Peoples` Friendship University of Russia

Author for correspondence.
Email: njengalily01@gmail.com
Mikluho-Maklaya, 6, Moscow, Russia, 117198

Postgraduate student, Department of International Law, Law Institute, RUDN University

  • Whitaker. P 1964. Political Theory and East African Problems // London Oxford University Press, 1964, p. 84.
  • Possi. A 2013 The East African Court of Justice: Towards Effective Protection of. Human Rights in the East African Community // Max Planck Year book of United Nations Law, volume 17,2013, pp. 173-195.
  • Njenga L.N. (2015a) Regional Integration in Africa: The East African Community in the context of international relations // Материалы XIII Всероссийской школы молодых африканистов. Москва, 17-18 ноября 2015 года. М: Институт Африки Российской Академи Наук, 2015. С. 64-66.
  • Njenga. L. N. (2015b) Activities of the Court of the East African Community, Eurasian Law Journal, №12 (91), pp. 55-57.
  • Stefan Reith, Ritz Boltz. 2011.The East African Community: Regional and Integration between aspiration and reality // KAS International reports 9.10.2011.
  • Sebalu, P.1972 The East African Community. Journal of African Law. 1972 Vol. 16, No. 3, pp. 345-363.
  • Abashidze A, Koneva A, Soltsev A. (2016). Africa in the Shadow of Tomorrow // Kazan Journal of International Law and International Relations. 2016, pp. 35-38.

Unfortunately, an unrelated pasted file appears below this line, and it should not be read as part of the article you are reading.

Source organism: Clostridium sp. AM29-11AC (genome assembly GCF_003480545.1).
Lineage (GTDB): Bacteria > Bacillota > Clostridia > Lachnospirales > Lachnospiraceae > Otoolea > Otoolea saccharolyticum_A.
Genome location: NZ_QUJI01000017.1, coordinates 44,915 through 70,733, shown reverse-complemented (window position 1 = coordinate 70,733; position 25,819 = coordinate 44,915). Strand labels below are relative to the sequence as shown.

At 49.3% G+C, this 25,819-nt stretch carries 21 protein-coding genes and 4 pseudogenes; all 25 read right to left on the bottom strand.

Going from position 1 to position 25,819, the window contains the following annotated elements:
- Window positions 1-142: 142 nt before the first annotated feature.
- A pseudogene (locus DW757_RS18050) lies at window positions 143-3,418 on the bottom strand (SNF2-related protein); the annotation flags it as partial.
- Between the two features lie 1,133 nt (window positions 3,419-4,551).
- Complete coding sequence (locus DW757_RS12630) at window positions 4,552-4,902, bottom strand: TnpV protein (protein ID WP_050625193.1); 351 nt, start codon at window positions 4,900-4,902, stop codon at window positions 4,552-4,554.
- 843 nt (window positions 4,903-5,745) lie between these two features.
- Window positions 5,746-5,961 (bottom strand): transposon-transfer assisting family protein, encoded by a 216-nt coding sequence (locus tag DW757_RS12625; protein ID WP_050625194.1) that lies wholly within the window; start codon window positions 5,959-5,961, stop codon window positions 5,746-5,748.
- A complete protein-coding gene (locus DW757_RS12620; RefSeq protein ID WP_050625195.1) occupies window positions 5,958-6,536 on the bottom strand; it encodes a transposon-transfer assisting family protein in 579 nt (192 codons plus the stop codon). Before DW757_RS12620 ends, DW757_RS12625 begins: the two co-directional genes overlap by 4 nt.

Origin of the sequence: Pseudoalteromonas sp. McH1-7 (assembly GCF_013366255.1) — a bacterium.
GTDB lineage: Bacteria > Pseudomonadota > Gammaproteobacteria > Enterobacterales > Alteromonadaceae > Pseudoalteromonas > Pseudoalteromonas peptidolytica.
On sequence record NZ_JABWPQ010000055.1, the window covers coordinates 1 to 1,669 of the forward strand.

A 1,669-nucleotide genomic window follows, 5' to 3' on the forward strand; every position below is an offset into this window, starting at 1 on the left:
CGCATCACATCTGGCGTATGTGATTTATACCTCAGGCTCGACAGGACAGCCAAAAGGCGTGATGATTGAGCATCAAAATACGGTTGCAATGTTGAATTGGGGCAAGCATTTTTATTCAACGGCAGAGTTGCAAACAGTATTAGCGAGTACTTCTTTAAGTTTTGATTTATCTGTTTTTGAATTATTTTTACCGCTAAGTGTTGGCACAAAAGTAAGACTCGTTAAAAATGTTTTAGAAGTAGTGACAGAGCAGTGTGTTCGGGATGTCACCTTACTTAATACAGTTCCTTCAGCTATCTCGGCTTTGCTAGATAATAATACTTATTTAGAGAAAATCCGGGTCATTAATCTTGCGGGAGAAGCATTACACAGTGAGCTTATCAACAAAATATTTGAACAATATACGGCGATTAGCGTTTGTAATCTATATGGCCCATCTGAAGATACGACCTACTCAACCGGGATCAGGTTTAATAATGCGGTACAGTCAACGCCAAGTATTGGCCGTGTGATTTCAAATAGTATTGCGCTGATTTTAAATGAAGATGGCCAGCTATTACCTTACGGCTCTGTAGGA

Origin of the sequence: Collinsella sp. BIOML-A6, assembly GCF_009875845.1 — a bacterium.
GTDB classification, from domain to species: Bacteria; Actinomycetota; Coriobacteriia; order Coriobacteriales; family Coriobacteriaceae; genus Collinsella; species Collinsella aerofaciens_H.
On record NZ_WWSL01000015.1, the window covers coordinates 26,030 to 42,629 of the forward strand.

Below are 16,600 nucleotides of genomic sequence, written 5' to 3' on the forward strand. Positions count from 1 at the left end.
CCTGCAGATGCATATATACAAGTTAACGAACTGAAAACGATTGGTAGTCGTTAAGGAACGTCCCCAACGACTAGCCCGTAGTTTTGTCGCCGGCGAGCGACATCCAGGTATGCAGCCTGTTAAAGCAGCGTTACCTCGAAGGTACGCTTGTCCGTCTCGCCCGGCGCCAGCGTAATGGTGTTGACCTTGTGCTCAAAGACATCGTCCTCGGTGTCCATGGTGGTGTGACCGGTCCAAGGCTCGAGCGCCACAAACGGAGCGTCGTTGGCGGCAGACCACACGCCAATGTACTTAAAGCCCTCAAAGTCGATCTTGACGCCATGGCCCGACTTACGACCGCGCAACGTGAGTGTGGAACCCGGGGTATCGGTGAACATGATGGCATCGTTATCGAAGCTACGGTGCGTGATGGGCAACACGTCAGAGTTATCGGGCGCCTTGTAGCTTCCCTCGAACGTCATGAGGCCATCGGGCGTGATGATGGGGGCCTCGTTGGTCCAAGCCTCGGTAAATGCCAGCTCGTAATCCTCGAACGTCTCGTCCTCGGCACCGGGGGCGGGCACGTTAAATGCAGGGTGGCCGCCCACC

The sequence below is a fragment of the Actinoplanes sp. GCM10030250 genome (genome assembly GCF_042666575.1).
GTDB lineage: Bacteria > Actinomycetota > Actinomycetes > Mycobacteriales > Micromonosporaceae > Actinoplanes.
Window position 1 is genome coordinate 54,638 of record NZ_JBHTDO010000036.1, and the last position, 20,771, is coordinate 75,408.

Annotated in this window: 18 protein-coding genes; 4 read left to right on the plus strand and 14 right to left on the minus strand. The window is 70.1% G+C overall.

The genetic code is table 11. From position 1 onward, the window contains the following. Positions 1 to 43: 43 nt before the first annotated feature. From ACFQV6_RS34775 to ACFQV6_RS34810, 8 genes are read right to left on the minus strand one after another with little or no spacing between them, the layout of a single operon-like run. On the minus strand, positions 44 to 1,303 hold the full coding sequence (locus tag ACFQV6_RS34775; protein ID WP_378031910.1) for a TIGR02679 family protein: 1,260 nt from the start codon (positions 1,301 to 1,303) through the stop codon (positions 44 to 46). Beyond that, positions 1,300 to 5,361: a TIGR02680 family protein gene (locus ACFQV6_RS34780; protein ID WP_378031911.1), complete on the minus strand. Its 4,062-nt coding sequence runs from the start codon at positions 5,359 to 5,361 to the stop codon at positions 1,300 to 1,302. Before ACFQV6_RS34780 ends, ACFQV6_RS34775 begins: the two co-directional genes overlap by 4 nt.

• Johnson O. E.G. (1991). Economic Integration in Africa: Enhancing prospects for success // The Journal of Modern African Studies N. 29,1 (1991), pp. 1-26.
  • Helfer Laurence R. (2015) Sub-regional Courts in Africa: Litigating the Hybrid Right to Freedom of Movement // iCourts Working Paper Series, No. 32, 2015.
  • Gathii James Thuo (2011). African Regional Trade Agreements as Legal Regimes // Cambridge University press 2011, pp. 188-190.
  • Muko Ochanda R., Kisolo Wakinya P., Omondi Odipo W. (2013). Human Rights in the Context of Deepening Integration of East African Community (EAC) // Postmodern Openings, Volume 4, Issue 2, June 2013, pp. 47-73.

Views

Abstract - 216

PDF (English) - 197

PlumX

Refbacks

  • There are currently no refbacks.

Copyright (c) 2018 Njenga L.N.

Creative Commons License
This work is licensed under a Creative Commons Attribution 4.0 International License.